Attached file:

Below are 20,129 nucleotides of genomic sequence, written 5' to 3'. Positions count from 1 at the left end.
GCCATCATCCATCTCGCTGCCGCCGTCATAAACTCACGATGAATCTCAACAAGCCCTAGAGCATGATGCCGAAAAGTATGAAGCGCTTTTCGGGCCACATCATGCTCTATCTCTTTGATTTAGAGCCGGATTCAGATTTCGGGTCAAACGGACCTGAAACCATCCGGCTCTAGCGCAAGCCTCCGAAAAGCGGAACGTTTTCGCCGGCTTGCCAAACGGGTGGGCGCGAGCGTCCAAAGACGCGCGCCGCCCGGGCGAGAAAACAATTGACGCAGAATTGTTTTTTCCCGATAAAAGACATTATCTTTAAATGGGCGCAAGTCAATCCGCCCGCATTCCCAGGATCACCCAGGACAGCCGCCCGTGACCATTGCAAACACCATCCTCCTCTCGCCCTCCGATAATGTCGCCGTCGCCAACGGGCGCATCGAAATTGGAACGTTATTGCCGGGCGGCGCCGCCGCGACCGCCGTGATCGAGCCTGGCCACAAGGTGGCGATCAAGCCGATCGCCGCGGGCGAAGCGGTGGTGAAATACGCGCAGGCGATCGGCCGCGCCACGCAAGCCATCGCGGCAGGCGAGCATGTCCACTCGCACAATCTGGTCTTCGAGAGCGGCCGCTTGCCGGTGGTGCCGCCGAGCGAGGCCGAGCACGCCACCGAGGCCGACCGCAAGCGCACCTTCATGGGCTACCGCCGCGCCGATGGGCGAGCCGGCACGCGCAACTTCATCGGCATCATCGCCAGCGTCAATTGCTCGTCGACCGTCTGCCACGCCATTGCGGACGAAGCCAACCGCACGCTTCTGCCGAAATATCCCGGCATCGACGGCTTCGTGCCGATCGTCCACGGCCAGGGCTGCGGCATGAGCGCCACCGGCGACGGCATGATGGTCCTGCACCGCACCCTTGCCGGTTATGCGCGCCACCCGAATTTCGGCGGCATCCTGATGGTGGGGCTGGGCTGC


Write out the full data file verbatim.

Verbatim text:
Below are 20,129 nucleotides of genomic sequence, written 5' to 3'. Positions count from 1 at the left end.
GCCATCATCCATCTCGCTGCCGCCGTCATAAACTCACGATGAATCTCAACAAGCCCTAGAGCATGATGCCGAAAAGTATGAAGCGCTTTTCGGGCCACATCATGCTCTATCTCTTTGATTTAGAGCCGGATTCAGATTTCGGGTCAAACGGACCTGAAACCATCCGGCTCTAGCGCAAGCCTCCGAAAAGCGGAACGTTTTCGCCGGCTTGCCAAACGGGTGGGCGCGAGCGTCCAAAGACGCGCGCCGCCCGGGCGAGAAAACAATTGACGCAGAATTGTTTTTTCCCGATAAAAGACATTATCTTTAAATGGGCGCAAGTCAATCCGCCCGCATTCCCAGGATCACCCAGGACAGCCGCCCGTGACCATTGCAAACACCATCCTCCTCTCGCCCTCCGATAATGTCGCCGTCGCCAACGGGCGCATCGAAATTGGAACGTTATTGCCGGGCGGCGCCGCCGCGACCGCCGTGATCGAGCCTGGCCACAAGGTGGCGATCAAGCCGATCGCCGCGGGCGAAGCGGTGGTGAAATACGCGCAGGCGATCGGCCGCGCCACGCAAGCCATCGCGGCAGGCGAGCATGTCCACTCGCACAATCTGGTCTTCGAGAGCGGCCGCTTGCCGGTGGTGCCGCCGAGCGAGGCCGAGCACGCCACCGAGGCCGACCGCAAGCGCACCTTCATGGGCTACCGCCGCGCCGATGGGCGAGCCGGCACGCGCAACTTCATCGGCATCATCGCCAGCGTCAATTGCTCGTCGACCGTCTGCCACGCCATTGCGGACGAAGCCAACCGCACGCTTCTGCCGAAATATCCCGGCATCGACGGCTTCGTGCCGATCGTCCACGGCCAGGGCTGCGGCATGAGCGCCACCGGCGACGGCATGATGGTCCTGCACCGCACCCTTGCCGGTTATGCGCGCCACCCGAATTTCGGCGGCATCCTGATGGTGGGGCTGGGCTGC